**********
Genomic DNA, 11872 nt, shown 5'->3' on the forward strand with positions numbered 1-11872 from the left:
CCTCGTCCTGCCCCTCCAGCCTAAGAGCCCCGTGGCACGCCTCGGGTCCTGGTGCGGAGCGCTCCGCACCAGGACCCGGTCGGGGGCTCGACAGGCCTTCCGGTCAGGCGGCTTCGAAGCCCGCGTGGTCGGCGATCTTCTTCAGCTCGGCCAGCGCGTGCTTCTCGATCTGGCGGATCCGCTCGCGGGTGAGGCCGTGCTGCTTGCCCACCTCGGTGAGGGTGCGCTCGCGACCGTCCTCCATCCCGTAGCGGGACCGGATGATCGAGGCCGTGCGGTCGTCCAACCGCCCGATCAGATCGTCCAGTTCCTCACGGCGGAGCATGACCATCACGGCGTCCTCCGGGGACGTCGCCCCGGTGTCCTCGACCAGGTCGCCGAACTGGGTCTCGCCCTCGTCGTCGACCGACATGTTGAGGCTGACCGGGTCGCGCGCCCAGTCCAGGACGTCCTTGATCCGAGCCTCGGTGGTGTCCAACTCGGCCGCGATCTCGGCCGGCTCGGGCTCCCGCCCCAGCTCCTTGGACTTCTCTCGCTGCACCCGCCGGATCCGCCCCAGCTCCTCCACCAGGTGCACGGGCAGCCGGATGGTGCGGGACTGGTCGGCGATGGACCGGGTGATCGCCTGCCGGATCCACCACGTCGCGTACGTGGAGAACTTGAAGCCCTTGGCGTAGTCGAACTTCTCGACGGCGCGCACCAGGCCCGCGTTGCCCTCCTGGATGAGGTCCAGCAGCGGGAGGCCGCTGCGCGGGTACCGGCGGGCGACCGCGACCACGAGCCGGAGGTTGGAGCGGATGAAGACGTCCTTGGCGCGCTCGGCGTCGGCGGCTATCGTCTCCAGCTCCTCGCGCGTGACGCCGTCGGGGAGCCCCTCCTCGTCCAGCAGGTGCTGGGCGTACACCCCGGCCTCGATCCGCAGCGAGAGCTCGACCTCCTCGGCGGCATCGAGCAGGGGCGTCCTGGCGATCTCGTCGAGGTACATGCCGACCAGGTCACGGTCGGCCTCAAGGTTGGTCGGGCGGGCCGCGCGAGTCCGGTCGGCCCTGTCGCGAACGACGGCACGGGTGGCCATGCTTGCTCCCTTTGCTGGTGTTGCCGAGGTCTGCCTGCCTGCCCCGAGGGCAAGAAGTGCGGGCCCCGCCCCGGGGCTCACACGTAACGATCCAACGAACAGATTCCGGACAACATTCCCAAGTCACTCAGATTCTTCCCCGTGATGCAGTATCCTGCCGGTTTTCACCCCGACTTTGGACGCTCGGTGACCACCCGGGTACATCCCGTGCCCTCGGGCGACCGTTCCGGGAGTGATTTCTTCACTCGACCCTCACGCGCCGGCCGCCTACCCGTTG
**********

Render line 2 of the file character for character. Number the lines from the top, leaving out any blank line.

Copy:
CCTCGTCCTGCCCCTCCAGCCTAAGAGCCCCGTGGCACGCCTCGGGTCCTGGTGCGGAGCGCTCCGCACCAGGACCCGGTCGGGGGCTCGACAGGCCTTCCGGTCAGGCGGCTTCGAAGCCCGCGTGGTCGGCGATCTTCTTCAGCTCGGCCAGCGCGTGCTTCTCGATCTGGCGGATCCGCTCGCGGGTGAGGCCGTGCTGCTTGCCCACCTCGGTGAGGGTGCGCTCGCGACCGTCCTCCATCCCGTAGCGGGACCGGATGATCGAGGCCGTGCGGTCGTCCAACCGCCCGATCAGATCGTCCAGTTCCTCACGGCGGAGCATGACCATCACGGCGTCCTCCGGGGACGTCGCCCCGGTGTCCTCGACCAGGTCGCCGAACTGGGTCTCGCCCTCGTCGTCGACCGACATGTTGAGGCTGACCGGGTCGCGCGCCCAGTCCAGGACGTCCTTGATCCGAGCCTCGGTGGTGTCCAACTCGGCCGCGATCTCGGCCGGCTCGGGCTCCCGCCCCAGCTCCTTGGACTTCTCTCGCTGCACCCGCCGGATCCGCCCCAGCTCCTCCACCAGGTGCACGGGCAGCCGGATGGTGCGGGACTGGTCGGCGATGGACCGGGTGATCGCCTGCCGGATCCACCACGTCGCGTACGTGGAGAACTTGAAGCCCTTGGCGTAGTCGAACTTCTCGACGGCGCGCACCAGGCCCGCGTTGCCCTCCTGGATGAGGTCCAGCAGCGGGAGGCCGCTGCGCGGGTACCGGCGGGCGACCGCGACCACGAGCCGGAGGTTGGAGCGGATGAAGACGTCCTTGGCGCGCTCGGCGTCGGCGGCTATCGTCTCCAGCTCCTCGCGCGTGACGCCGTCGGGGAGCCCCTCCTCGTCCAGCAGGTGCTGGGCGTACACCCCGGCCTCGATCCGCAGCGAGAGCTCGACCTCCTCGGCGGCATCGAGCAGGGGCGTCCTGGCGATCTCGTCGAGGTACATGCCGACCAGGTCACGGTCGGCCTCAAGGTTGGTCGGGCGGGCCGCGCGAGTCCGGTCGGCCCTGTCGCGAACGACGGCACGGGTGGCCATGCTTGCTCCCTTTGCTGGTGTTGCCGAGGTCTGCCTGCCTGCCCCGAGGGCAAGAAGTGCGGGCCCCGCCCCGGGGCTCACACGTAACGATCCAACGAACAGATTCCGGACAACATTCCCAAGTCACTCAGATTCTTCCCCGTGATGCAGTATCCTGCCGGTTTTCACCCCGACTTTGGACGCTCGGTGACCACCCGGGTACATCCCGTGCCCTCGGGCGACCGTTCCGGGAGTGATTTCTTCACTCGACCCTCACGCGCCGGCCGCCTACCCGTTG